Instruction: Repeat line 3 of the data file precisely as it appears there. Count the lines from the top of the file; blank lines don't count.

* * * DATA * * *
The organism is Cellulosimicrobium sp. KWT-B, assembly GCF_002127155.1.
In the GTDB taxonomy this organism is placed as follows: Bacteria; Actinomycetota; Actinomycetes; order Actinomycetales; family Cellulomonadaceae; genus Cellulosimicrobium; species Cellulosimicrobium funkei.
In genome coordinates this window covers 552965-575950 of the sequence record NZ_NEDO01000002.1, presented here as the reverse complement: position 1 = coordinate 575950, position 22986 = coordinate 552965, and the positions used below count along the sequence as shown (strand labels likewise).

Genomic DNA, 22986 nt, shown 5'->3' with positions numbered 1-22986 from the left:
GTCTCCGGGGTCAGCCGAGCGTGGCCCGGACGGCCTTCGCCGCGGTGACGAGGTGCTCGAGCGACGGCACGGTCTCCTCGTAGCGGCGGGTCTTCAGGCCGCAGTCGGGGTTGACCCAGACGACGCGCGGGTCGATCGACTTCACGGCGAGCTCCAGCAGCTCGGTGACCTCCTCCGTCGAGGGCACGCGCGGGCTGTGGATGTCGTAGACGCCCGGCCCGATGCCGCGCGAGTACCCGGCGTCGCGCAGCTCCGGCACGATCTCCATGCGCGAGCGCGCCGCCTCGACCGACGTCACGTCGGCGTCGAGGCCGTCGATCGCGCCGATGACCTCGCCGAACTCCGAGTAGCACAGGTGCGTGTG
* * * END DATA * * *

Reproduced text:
In genome coordinates this window covers 552965-575950 of the sequence record NZ_NEDO01000002.1, presented here as the reverse complement: position 1 = coordinate 575950, position 22986 = coordinate 552965, and the positions used below count along the sequence as shown (strand labels likewise).